I’m going to use the brand new site coolcoldbrew.co.uk as a guinea pig for this strategy. Cool Cold Brew is a brand new start-up in the UK who offer up a range of healthier chilled coffee drinks. They’ve currently raised over £151,650 on Crowdcube and have already generated both blog posts and videos. Content is top of mind for this company.
I’ll start off by typing ‘Cold Brew Coffee’ into Google search. It’s a little too broad for our purposes here – but I just want to get a feel for what is out there.
Starbucks Nariño 70 Cold Brew grabs the top spot in the paid ad slot.
The top four organic posts are all ‘How to’ posts. That’s incredibly interesting and helpful for our future content endeavors. And the fifth spot is a ‘Why’ post.
- How To Make Cold Brew Coffee At Home | Kicking Horse Coffee
- How To Make Cold Brew Coffee | SimplyRecipes.com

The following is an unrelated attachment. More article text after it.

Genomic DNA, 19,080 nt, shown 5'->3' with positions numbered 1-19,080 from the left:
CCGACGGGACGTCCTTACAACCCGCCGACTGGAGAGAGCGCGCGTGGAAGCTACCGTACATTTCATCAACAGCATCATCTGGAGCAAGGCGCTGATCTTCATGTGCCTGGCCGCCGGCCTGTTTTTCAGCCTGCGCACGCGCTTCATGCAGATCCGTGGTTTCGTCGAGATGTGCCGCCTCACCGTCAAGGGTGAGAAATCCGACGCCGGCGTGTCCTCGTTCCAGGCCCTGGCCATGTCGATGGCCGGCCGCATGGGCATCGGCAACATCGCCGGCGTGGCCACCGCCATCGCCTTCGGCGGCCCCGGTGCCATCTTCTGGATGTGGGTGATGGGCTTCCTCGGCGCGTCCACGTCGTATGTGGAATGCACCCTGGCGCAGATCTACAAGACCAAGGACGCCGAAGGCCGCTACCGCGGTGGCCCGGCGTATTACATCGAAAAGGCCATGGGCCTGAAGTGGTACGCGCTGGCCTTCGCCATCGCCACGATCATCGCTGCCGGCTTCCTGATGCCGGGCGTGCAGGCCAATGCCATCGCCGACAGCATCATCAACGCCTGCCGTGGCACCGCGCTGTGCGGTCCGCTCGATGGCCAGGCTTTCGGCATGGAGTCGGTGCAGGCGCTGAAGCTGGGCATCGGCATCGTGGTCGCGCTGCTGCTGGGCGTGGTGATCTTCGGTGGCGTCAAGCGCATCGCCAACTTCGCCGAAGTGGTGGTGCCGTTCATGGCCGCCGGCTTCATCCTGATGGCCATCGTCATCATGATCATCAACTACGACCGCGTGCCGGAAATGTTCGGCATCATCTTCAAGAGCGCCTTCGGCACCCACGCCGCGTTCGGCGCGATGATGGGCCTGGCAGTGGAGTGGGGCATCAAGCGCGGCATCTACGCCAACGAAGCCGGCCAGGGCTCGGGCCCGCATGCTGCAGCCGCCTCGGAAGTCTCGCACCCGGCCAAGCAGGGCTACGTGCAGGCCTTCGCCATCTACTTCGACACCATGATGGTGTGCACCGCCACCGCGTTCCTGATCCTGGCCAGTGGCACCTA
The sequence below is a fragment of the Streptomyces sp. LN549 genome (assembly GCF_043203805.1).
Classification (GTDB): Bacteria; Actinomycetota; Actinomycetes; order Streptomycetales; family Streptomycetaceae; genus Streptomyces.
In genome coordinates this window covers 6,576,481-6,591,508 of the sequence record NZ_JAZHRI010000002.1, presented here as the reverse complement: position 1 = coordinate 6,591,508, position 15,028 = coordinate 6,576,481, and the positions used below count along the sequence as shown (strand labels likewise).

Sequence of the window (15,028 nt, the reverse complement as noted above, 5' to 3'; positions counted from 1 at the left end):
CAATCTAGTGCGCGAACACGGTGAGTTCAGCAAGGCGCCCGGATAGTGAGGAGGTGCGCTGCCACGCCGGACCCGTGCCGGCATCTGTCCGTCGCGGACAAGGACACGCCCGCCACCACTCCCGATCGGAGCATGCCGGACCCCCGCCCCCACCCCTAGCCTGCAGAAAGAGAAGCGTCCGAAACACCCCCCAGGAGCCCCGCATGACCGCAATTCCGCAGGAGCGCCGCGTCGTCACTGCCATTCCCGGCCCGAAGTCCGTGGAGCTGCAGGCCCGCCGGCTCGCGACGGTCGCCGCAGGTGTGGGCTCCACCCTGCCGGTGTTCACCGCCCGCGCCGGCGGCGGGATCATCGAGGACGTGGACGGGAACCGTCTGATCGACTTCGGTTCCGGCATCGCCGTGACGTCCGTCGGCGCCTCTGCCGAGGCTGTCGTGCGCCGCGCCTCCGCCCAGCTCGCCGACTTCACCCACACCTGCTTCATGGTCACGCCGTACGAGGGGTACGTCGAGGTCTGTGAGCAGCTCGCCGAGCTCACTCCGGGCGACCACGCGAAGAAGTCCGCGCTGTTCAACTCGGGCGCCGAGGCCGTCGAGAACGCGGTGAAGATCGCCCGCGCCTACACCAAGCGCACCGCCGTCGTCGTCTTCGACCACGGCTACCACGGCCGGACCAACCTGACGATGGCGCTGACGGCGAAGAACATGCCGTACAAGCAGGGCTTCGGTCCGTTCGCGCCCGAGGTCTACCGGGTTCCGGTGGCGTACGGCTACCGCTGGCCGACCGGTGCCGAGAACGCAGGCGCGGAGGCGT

- How to make cold brew coffee | Jamie Oliver
- How to Make Cold-Brewed Coffee | Food52
- Why Cold Brew Coffee? | Toddy Coffee Maker
When we take a look at the ‘People also ask’ box – I see the potential for at least 4-5 articles/videos that Cool Brew Coffee as a brand could create content for.
- Why cold brew coffee is better?
- How long does cold brew coffee need to steep?
- Is cold brewed coffee good for you?
- Is there more caffeine in cold brew coffee?
While there is a lot of high-ranking posts for ‘how to make cold brew coffee’ there are also a lot of queries that cross over to the pre-bottled cold brew industry. Cool Cold Brew could and should aim the be ‘the answer’ to a lot these questions.